The new story that’s unveiled after the big shift may seem convoluted, and to be honest, the game doesn’t handle exposition in the best way, giving you most of the background right before the final boss, but by the time you reach that point, it’s not the biggest mood-killer. I just admittedly would have liked to know the history of everything the second half of the game is working towards before it happened. On the bright side, the story actually is pretty good. It’s not terribly complicated or deep, but it’s fun, and that seems to be what matters. This game is fun. The writing is fun and the story matches.

You may be shocked to hear this, but The Messenger plays a lot like Ninja Gaiden. You run through levels with an emphasis on momentum, attacking as you move. You have a short-range sword, a longer-range shuriken, and as the game goes on you unlock a rope dart (functionally a grappling hook) to launch to walls and enemies, a wingsuit to glide, even special boots to let you run on liquids. The main movement mechanic is called “Cloud Stepping,” and lets you perform an extra jump in the air after hitting an enemy or object.
But if you were paying attention to that description, and to the beginning of this review you may have noticed that I called The Messenger a metroidvania. That’s because halfway through this game, after you reach the Glacial Peak, the game undergoes a major shift. The story gets more complicated, your character is flung into the future, the graphic style switches from 8-bit to 16-bit, and the game goes from a linear action-platformer to a full-scale metroidvania. You get a map and everything, and suddenly you have to backtrack through the world to collect upgrades and new objectives.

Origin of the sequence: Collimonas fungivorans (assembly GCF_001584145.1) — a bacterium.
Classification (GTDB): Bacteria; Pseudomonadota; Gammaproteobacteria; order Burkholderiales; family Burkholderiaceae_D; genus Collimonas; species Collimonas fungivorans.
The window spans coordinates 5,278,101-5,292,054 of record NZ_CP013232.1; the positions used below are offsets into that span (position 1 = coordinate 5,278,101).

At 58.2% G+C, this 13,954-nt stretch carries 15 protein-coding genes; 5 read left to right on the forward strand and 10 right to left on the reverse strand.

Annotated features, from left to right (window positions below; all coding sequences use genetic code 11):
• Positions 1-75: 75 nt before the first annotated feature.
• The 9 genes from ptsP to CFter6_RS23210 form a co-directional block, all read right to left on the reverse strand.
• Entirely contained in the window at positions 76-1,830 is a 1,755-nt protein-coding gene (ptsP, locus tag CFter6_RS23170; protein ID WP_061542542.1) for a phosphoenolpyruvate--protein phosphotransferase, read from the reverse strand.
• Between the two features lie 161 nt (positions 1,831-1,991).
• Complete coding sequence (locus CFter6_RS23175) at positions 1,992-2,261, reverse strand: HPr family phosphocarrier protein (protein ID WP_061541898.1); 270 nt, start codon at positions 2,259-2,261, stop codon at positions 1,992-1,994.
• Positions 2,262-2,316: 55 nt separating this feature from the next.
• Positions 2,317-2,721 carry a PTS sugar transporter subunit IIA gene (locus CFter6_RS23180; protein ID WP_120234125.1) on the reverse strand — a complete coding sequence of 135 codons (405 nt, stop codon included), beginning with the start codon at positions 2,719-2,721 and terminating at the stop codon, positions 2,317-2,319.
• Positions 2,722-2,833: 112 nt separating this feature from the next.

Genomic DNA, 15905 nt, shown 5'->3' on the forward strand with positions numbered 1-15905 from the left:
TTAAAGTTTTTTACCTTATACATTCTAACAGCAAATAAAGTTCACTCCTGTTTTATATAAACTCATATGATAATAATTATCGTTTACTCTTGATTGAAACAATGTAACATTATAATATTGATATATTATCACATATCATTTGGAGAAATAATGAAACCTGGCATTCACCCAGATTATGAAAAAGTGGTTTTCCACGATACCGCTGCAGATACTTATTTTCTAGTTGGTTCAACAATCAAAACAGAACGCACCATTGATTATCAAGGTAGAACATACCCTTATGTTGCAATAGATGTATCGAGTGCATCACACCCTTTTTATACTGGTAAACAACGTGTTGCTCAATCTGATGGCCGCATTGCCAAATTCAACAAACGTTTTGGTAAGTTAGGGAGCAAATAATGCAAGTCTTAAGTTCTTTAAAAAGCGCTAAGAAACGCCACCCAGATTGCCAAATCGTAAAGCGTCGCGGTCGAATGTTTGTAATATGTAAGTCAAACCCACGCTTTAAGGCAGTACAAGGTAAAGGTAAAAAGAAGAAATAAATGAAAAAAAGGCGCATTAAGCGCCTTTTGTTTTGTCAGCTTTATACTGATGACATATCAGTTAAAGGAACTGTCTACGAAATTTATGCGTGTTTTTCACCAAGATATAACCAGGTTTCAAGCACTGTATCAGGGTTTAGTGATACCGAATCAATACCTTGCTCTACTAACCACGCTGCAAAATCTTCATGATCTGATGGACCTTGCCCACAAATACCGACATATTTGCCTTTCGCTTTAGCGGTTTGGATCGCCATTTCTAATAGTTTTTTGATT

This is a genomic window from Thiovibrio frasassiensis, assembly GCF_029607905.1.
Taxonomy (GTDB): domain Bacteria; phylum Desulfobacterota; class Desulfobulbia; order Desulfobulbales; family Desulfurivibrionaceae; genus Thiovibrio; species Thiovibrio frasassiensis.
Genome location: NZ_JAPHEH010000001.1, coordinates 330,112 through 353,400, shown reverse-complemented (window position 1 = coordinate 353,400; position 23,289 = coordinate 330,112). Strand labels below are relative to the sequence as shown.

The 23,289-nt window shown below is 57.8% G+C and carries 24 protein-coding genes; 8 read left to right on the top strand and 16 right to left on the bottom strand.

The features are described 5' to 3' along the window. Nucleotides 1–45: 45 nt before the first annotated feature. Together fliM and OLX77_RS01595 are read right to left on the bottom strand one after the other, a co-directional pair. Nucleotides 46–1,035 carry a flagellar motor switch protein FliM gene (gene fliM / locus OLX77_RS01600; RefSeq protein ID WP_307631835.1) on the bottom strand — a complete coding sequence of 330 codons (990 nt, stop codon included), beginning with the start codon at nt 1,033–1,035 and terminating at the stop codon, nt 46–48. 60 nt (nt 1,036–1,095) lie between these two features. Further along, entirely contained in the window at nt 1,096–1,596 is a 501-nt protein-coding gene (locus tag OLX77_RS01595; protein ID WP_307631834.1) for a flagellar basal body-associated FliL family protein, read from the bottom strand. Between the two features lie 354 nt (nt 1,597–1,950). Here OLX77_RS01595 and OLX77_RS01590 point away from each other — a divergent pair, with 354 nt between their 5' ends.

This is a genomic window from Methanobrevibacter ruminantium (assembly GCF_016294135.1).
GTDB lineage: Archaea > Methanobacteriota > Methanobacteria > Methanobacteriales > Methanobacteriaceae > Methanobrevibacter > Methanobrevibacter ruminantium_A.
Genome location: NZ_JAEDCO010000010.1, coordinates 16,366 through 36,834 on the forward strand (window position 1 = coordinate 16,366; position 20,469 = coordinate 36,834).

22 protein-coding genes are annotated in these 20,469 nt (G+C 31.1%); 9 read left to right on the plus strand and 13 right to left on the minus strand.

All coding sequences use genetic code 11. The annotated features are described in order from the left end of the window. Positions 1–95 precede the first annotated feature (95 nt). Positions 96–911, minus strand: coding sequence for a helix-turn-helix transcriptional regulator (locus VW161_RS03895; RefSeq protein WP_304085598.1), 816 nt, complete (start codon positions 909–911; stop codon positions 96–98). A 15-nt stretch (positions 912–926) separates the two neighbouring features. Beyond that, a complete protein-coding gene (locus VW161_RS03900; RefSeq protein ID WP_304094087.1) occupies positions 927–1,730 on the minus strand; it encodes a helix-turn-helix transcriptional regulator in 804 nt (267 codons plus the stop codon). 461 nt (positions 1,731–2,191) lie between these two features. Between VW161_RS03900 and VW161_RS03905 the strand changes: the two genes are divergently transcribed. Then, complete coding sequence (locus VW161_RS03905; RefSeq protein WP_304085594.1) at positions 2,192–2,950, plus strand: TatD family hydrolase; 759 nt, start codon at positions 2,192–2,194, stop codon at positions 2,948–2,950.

As a metroidvania, The Messenger plays very nicely. Many of the new items and goals require new items and crossing of multiple areas, so you’ll be travelling back and forth a lot. Even more so, after the first couple areas in the future, you gain the ability to travel back and forth through time with special portals, now placed all over the world map. Depending on the time, levels will be different. Different enemies, different platforms, different paths. A lot of puzzles are actually based off manipulating time to make sure you enter the right area at the right time. And this is more than just a gimmick, the time travel is really shown when you interact with items and characters centuries in the future. For example, to gain access to a new area, you’re told to make a special tea to give you “true sight.” Only problem is that the tea plant takes centuries to grow. So just find a garden plot in the past, and make your way to the future to collect it.